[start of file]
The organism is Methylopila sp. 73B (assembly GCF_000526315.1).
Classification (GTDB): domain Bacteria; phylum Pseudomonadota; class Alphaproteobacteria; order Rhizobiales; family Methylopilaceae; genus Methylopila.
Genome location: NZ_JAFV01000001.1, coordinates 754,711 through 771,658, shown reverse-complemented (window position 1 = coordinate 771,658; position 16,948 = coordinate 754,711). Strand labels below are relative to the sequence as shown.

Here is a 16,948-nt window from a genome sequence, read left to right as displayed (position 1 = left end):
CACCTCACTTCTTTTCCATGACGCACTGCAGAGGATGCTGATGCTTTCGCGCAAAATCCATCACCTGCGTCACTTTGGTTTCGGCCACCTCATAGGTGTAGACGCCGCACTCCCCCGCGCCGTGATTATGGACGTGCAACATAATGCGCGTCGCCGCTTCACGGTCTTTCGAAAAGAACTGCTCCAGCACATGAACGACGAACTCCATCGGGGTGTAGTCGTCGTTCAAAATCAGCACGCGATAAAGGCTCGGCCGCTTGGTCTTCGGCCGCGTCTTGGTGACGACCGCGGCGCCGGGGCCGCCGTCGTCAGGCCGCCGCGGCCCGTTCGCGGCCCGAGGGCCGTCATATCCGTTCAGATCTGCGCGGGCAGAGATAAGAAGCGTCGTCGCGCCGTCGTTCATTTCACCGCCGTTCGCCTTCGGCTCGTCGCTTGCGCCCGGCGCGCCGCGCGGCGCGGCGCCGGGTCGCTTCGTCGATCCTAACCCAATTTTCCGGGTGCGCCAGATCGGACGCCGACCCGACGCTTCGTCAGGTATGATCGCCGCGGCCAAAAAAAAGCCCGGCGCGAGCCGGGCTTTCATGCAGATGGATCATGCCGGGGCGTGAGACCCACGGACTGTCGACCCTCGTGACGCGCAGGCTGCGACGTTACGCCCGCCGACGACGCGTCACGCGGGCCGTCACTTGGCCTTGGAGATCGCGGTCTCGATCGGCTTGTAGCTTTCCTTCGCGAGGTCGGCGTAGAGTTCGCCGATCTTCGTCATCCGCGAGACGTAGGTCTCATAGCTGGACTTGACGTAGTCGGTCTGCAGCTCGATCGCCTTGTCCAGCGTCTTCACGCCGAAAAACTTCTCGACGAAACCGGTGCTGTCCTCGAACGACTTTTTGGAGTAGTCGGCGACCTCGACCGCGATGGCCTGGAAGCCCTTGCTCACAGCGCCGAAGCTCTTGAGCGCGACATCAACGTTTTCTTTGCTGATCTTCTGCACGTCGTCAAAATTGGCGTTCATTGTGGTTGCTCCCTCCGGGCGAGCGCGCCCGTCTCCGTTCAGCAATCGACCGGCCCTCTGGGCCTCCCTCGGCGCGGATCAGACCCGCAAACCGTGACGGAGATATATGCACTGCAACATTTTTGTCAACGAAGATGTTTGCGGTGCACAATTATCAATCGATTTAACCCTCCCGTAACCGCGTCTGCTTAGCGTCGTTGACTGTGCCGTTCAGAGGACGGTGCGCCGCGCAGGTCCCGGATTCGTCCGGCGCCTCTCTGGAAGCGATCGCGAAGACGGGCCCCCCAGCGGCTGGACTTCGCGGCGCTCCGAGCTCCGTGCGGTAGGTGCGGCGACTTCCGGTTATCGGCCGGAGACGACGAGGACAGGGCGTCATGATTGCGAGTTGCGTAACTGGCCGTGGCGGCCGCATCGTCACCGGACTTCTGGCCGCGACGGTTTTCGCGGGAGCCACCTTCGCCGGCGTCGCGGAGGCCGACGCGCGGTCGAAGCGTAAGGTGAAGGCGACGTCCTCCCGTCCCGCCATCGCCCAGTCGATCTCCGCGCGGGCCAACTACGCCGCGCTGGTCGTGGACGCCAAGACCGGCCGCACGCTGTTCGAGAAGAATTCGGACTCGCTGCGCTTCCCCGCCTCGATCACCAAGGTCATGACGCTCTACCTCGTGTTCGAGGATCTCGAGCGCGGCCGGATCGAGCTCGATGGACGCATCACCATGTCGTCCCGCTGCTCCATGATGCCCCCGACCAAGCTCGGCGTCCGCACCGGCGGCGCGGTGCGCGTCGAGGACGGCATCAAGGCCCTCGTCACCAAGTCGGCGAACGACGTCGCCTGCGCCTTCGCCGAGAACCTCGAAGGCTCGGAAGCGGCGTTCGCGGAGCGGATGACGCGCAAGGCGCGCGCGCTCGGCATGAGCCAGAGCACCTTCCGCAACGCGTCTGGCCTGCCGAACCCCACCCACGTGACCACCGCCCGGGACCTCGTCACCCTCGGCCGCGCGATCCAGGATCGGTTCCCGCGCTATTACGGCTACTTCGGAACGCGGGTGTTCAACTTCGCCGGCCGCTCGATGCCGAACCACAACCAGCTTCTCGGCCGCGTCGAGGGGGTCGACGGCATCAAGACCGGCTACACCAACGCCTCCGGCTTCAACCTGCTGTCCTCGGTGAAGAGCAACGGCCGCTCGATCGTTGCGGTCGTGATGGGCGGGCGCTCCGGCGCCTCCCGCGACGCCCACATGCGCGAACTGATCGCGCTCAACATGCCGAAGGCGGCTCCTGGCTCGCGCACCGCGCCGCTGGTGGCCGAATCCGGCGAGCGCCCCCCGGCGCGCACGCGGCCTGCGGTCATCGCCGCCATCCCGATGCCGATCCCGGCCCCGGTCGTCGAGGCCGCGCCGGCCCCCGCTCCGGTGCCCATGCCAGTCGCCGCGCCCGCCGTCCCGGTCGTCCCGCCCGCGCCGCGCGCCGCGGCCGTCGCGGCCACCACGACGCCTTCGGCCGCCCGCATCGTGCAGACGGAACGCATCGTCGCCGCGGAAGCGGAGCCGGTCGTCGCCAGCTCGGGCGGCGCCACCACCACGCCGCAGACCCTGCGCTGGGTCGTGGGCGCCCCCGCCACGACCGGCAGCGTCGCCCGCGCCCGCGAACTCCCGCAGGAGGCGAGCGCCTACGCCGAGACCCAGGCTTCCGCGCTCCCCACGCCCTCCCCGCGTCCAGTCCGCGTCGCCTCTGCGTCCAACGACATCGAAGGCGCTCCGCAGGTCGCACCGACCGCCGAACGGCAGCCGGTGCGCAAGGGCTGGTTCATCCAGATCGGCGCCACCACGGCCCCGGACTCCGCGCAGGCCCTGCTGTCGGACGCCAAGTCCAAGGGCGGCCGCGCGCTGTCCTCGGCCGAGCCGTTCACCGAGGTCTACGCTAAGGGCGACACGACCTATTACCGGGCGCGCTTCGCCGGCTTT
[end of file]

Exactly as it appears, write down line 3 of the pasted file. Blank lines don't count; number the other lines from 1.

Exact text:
Genome location: NZ_JAFV01000001.1, coordinates 754,711 through 771,658, shown reverse-complemented (window position 1 = coordinate 771,658; position 16,948 = coordinate 754,711). Strand labels below are relative to the sequence as shown.